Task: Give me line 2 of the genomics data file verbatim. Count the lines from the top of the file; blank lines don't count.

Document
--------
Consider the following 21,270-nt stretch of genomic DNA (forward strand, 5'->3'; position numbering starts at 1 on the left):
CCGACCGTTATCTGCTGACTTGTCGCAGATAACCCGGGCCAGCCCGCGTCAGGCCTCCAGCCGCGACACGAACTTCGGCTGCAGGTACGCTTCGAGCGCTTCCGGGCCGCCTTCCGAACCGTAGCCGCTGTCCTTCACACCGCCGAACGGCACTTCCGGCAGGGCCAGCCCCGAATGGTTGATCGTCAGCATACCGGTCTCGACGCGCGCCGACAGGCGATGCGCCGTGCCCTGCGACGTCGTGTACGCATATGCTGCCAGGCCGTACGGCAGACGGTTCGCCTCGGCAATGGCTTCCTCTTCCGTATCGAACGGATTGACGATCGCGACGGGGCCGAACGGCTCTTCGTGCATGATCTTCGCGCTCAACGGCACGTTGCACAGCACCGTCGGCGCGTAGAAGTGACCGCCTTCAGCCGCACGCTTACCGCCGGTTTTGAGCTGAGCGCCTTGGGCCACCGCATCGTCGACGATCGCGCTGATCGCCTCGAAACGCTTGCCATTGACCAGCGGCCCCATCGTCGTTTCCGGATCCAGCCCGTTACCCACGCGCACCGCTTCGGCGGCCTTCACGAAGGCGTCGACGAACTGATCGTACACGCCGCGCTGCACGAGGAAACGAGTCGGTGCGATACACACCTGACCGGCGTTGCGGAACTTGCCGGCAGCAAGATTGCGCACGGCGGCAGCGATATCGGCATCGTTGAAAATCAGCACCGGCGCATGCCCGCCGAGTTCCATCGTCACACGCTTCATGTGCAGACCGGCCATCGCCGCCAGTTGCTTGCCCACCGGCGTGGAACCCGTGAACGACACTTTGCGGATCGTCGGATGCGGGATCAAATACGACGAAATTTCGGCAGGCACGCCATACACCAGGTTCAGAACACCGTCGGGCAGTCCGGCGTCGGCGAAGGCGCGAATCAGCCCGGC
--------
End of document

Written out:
CCGACCGTTATCTGCTGACTTGTCGCAGATAACCCGGGCCAGCCCGCGTCAGGCCTCCAGCCGCGACACGAACTTCGGCTGCAGGTACGCTTCGAGCGCTTCCGGGCCGCCTTCCGAACCGTAGCCGCTGTCCTTCACACCGCCGAACGGCACTTCCGGCAGGGCCAGCCCCGAATGGTTGATCGTCAGCATACCGGTCTCGACGCGCGCCGACAGGCGATGCGCCGTGCCCTGCGACGTCGTGTACGCATATGCTGCCAGGCCGTACGGCAGACGGTTCGCCTCGGCAATGGCTTCCTCTTCCGTATCGAACGGATTGACGATCGCGACGGGGCCGAACGGCTCTTCGTGCATGATCTTCGCGCTCAACGGCACGTTGCACAGCACCGTCGGCGCGTAGAAGTGACCGCCTTCAGCCGCACGCTTACCGCCGGTTTTGAGCTGAGCGCCTTGGGCCACCGCATCGTCGACGATCGCGCTGATCGCCTCGAAACGCTTGCCATTGACCAGCGGCCCCATCGTCGTTTCCGGATCCAGCCCGTTACCCACGCGCACCGCTTCGGCGGCCTTCACGAAGGCGTCGACGAACTGATCGTACACGCCGCGCTGCACGAGGAAACGAGTCGGTGCGATACACACCTGACCGGCGTTGCGGAACTTGCCGGCAGCAAGATTGCGCACGGCGGCAGCGATATCGGCATCGTTGAAAATCAGCACCGGCGCATGCCCGCCGAGTTCCATCGTCACACGCTTCATGTGCAGACCGGCCATCGCCGCCAGTTGCTTGCCCACCGGCGTGGAACCCGTGAACGACACTTTGCGGATCGTCGGATGCGGGATCAAATACGACGAAATTTCGGCAGGCACGCCATACACCAGGTTCAGAACACCGTCGGGCAGTCCGGCGTCGGCGAAGGCGCGAATCAGCCCGGC